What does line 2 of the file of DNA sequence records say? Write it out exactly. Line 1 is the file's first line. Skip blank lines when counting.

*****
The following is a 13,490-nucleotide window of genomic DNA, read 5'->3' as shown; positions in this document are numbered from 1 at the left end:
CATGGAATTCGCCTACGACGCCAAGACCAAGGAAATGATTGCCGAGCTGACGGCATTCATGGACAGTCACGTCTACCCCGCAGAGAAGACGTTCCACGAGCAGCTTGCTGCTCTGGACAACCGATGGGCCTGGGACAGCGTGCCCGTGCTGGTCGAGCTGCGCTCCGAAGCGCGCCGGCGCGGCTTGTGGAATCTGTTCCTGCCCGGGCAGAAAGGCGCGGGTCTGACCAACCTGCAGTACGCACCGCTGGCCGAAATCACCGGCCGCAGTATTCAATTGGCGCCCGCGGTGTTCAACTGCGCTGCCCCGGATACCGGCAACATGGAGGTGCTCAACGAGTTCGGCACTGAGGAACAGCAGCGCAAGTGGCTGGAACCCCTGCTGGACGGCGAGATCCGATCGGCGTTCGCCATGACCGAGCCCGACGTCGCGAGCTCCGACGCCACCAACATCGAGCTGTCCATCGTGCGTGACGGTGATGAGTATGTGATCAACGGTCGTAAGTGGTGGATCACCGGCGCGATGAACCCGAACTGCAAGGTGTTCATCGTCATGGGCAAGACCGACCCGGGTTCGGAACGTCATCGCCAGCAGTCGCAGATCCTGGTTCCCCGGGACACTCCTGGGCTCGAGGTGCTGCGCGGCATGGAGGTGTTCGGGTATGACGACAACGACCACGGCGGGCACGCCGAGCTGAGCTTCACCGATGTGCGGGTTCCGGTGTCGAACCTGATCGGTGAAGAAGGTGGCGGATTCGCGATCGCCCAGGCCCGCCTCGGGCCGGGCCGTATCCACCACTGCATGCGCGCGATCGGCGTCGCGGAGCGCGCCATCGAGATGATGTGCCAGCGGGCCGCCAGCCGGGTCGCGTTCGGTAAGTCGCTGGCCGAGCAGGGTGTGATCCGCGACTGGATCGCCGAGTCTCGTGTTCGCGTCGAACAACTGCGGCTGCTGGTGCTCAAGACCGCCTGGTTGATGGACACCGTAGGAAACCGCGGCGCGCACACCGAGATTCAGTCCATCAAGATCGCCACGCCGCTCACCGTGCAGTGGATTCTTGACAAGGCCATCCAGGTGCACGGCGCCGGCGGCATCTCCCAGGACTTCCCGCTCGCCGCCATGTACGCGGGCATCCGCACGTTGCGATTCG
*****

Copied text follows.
CATGGAATTCGCCTACGACGCCAAGACCAAGGAAATGATTGCCGAGCTGACGGCATTCATGGACAGTCACGTCTACCCCGCAGAGAAGACGTTCCACGAGCAGCTTGCTGCTCTGGACAACCGATGGGCCTGGGACAGCGTGCCCGTGCTGGTCGAGCTGCGCTCCGAAGCGCGCCGGCGCGGCTTGTGGAATCTGTTCCTGCCCGGGCAGAAAGGCGCGGGTCTGACCAACCTGCAGTACGCACCGCTGGCCGAAATCACCGGCCGCAGTATTCAATTGGCGCCCGCGGTGTTCAACTGCGCTGCCCCGGATACCGGCAACATGGAGGTGCTCAACGAGTTCGGCACTGAGGAACAGCAGCGCAAGTGGCTGGAACCCCTGCTGGACGGCGAGATCCGATCGGCGTTCGCCATGACCGAGCCCGACGTCGCGAGCTCCGACGCCACCAACATCGAGCTGTCCATCGTGCGTGACGGTGATGAGTATGTGATCAACGGTCGTAAGTGGTGGATCACCGGCGCGATGAACCCGAACTGCAAGGTGTTCATCGTCATGGGCAAGACCGACCCGGGTTCGGAACGTCATCGCCAGCAGTCGCAGATCCTGGTTCCCCGGGACACTCCTGGGCTCGAGGTGCTGCGCGGCATGGAGGTGTTCGGGTATGACGACAACGACCACGGCGGGCACGCCGAGCTGAGCTTCACCGATGTGCGGGTTCCGGTGTCGAACCTGATCGGTGAAGAAGGTGGCGGATTCGCGATCGCCCAGGCCCGCCTCGGGCCGGGCCGTATCCACCACTGCATGCGCGCGATCGGCGTCGCGGAGCGCGCCATCGAGATGATGTGCCAGCGGGCCGCCAGCCGGGTCGCGTTCGGTAAGTCGCTGGCCGAGCAGGGTGTGATCCGCGACTGGATCGCCGAGTCTCGTGTTCGCGTCGAACAACTGCGGCTGCTGGTGCTCAAGACCGCCTGGTTGATGGACACCGTAGGAAACCGCGGCGCGCACACCGAGATTCAGTCCATCAAGATCGCCACGCCGCTCACCGTGCAGTGGATTCTTGACAAGGCCATCCAGGTGCACGGCGCCGGCGGCATCTCCCAGGACTTCCCGCTCGCCGCCATGTACGCGGGCATCCGCACGTTGCGATTCG